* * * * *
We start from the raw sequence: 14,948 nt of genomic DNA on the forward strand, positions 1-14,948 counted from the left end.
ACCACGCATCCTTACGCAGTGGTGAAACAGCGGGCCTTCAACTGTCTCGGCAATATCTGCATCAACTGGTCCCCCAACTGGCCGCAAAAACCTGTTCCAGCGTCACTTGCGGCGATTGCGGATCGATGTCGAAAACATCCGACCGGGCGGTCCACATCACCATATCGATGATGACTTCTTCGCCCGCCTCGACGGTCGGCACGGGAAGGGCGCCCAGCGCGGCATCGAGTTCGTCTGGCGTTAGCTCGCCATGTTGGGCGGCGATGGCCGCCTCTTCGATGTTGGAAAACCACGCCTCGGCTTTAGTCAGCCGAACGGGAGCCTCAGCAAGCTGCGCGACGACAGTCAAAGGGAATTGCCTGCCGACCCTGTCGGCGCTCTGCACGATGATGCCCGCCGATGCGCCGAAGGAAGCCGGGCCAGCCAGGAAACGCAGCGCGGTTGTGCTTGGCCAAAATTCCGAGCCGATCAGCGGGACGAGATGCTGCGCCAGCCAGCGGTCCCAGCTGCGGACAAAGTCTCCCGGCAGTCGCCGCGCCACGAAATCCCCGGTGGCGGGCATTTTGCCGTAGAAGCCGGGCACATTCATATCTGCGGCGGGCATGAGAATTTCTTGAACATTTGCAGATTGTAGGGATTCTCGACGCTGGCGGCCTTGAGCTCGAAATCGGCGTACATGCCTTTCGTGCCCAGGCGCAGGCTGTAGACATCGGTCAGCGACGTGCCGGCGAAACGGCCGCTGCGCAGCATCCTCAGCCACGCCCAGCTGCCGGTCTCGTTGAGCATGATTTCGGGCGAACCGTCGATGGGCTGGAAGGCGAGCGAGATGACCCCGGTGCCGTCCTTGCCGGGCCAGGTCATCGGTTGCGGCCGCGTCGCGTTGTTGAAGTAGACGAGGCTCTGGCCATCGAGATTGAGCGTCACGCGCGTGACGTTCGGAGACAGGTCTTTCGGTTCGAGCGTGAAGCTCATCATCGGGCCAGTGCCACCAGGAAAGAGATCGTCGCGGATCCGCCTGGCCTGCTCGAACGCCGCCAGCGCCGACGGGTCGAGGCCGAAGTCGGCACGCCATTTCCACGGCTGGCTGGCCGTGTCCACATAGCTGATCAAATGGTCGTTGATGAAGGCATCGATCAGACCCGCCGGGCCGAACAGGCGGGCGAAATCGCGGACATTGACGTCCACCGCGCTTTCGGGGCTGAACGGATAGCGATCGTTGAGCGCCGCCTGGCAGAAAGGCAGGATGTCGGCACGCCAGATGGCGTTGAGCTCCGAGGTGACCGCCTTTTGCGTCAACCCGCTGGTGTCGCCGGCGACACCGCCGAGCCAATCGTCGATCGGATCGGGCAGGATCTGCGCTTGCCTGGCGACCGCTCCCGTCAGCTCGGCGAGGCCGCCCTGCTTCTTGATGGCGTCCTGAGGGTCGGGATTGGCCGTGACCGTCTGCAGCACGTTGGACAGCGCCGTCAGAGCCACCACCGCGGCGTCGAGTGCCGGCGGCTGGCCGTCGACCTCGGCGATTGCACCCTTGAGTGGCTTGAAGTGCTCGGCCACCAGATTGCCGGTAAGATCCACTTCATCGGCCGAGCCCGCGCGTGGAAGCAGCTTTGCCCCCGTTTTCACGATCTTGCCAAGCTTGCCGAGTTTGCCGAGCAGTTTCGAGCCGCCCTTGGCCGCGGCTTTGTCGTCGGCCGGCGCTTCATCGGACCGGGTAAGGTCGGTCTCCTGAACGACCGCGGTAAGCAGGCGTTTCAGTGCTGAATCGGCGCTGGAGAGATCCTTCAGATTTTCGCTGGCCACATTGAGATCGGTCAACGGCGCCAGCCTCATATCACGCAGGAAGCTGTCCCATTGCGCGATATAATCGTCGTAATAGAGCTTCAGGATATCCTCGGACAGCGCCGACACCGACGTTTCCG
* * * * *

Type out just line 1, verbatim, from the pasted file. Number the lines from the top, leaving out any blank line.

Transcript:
We start from the raw sequence: 14,948 nt of genomic DNA on the forward strand, positions 1-14,948 counted from the left end.